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Traci Park Intervened to Kill Planned Housing Operation at Ballona Wetlands Before Man Burned to Death

$2.3 million in housing funding for RVs on Jefferson Boulevard was squashed at Traci Park’s direction.

Close-up of Traci Park speaking at a microphone on 11/22/22. She is wearing glasses.
Councilmember Park introducing herself at City Hall on November 22, 2022, the same day that the $2.28 million encampment-to-home funding measure was killed. | YouTube

The recent fire death of Woody Akiedis could have been avoided.

Over $2 million in funding to housing the people living at the RV encampment on Jefferson Boulevard, where Akiedis resided until his death in February, was diverted away from being voted on in November. The funding motion had cleared committee and was set for final approval when then-Councilmember-elect Traci Park intervened.

At Park’s direction, Councilmember Monica Rodriguez had the motion referred back to committee, apparently in order to kill it, according to multiple sources familiar with discussions surrounding the motion. While that committee has since met several times, the item has not been revisited. Additionally, Councilmember Park’s homelessness and housing director, Juan Fregoso, recently told a neighborhood council meeting that he was unaware of any proposed funding for the site. 

Rodriguez did not respond to a request for comment.

“I had been fighting a long time for these funds, and I wanted to get the people the help they needed. I was surprised that Ms. Park rejected $2.3 million to house, shelter and help people,” former councilmember Mike Bonin told Knock LA. “I don’t understand why she rejected the funds — especially since the program would have used the same approach, resources, and local social service agency [St. Joseph Center] she embraced a few weeks later when Mayor Bass used it for her Inside Safe program in Venice.”

The funding motion would have led to a three-week operation focused on engaging and housing people living along the marshlands. It would’ve been modeled on a pilot program that was successful in getting 20 RVs off the street in November 2022 by finding dedicated housing first and giving money to the RV owners to help with towing and giving away their vehicles. 

At an 11/22/22 City Council meeting, Councilmember Monica Rodriguez is speaking at a microphone. She is standing on the right side, with Park on the left.
Councilmember Rodriguez introducing Councilmember Park in City Hall on November 22nd, the same day that the $2.28 million funding measure was killed. | Youtube

It is unclear why the new councilmember turned down the incoming funding, especially given that addressing this particular encampment was a campaign priority of hers. The RVs parked along the wetlands have been a vocal point of contention for anti-homeless activists on the Westside, who have said the parked RVs and unhoused people who reside there are destroying the wetlands ecosystem, and the stalled funding motion was supported by Friends of Ballona Wetlands.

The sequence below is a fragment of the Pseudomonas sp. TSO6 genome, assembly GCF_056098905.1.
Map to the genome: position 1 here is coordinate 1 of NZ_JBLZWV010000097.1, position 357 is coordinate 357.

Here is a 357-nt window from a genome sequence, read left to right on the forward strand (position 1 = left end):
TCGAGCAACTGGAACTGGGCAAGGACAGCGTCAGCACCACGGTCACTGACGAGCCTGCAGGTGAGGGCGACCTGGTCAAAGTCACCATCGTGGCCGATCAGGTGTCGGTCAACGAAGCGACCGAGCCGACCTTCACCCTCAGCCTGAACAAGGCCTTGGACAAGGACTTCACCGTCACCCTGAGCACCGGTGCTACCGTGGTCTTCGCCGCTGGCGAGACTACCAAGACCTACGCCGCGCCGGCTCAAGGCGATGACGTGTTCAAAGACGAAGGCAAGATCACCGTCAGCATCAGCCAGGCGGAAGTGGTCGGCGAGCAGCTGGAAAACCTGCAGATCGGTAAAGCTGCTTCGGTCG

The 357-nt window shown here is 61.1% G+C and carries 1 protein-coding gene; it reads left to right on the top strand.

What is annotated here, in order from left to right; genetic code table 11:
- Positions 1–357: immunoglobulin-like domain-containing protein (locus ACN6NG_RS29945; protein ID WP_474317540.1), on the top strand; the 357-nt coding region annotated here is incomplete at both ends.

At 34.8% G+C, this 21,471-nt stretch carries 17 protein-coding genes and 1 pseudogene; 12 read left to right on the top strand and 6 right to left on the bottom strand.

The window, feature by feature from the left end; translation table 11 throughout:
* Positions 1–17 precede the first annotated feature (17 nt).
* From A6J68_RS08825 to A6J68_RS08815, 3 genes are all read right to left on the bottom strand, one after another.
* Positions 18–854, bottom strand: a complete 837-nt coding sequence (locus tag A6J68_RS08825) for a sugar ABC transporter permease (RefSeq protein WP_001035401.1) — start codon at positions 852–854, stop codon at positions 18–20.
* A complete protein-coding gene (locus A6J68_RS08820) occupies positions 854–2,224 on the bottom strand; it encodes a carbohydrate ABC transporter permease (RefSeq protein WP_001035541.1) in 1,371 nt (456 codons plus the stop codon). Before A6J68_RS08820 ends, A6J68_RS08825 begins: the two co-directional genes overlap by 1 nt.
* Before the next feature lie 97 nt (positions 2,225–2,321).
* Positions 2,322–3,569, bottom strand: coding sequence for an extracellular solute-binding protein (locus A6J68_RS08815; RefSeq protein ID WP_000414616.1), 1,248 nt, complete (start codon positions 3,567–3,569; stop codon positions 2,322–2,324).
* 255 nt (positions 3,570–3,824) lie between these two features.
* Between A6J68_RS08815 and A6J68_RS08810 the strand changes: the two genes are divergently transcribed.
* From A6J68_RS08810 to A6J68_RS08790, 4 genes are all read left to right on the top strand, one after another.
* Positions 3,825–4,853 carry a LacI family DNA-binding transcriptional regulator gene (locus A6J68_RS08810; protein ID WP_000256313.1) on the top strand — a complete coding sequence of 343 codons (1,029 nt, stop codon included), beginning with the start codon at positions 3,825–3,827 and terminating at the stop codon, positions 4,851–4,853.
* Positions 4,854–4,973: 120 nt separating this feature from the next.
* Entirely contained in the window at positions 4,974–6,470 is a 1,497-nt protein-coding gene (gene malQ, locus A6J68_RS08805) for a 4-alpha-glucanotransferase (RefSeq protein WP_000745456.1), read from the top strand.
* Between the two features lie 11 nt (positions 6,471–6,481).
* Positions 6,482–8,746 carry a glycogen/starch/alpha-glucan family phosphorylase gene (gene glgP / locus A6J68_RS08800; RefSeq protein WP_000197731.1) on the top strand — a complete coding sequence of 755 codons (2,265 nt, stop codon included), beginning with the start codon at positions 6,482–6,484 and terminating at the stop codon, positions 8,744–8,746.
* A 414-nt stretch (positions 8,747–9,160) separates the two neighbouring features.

Councilmember Park did not respond to a request for comment.

“In addition to getting people safely indoors and providing them assistance with their vehicles, the money from my motion would have given her an opportunity to look like a hero. She had campaigned demanding action to eliminate this encampment, and the funds would have allowed her to do so with a services-led approach instead of a harsh, enforcement-led approach,” Bonin said. 

Days after celebrating the early success of the Inside Safe program in Venice, the city, at Park’s direction, swept the RV encampment at the Ballona Wetlands. The sweep at the wetlands was not a part of an Inside Safe effort and no one had access to hotels or services that those in Venice a few days prior were offered — and would have been offered through the squashed funding. Anyone who wasn’t living in an RV had their homes and belongings destroyed by the city. 

“No one is being offered safe parking or anything,” Peggy Lee Kennedy, of the Venice Justice Committee, told Knock LA. “Everyone wanted safe parking or some kind of help. Nothing is being provided to those people. They instead get law enforcement. They get towed. No services, just harassment.” 

Kennedy continued: “They’re refugees, they’ve come from other places, and they don’t have any other place to go. They have been ticketed to death.”

In the same neighborhood council meeting, Fregoso indicated that Park’s office is exploring an RV-focused Inside Safe operation for the site.

In a March 7 Westchester and Playa Neighborhood Council meeting, Park told neighborhood councilmembers that the city has nowhere to put the RVs and if they forced them to leave, she feared that the RV’s would move into nearby neighborhoods. Fregoso added that they would be implementing biweekly CARE+ sweeps on Jefferson Street. 

In a statement following Akiedis’ death, Councilmember Park said: “I am deeply saddened to learn of the tragic loss of life in the RV fire at the Ballona Wetlands today…my team and I are actively working with our local and state partners to find solutions. I know you’re tired of excuses. So am I.”

Park and her supporters have celebrated her first few months in office as a rejection of Bonin’s “embrace of encampments,” with Park submitting nine 41.18 anti-encampment zones to be enforced by the City. However, it remains to be seen whether Park is focused on eliminating visible homelessness to placate her base rather than providing housing and services for her unhoused constituents. 

Contributing reporting by Jon Peltz.

(This article has been updated to clarify the mechanism through which then-Councilmember-elect Park pulled the funding motion from consideration.)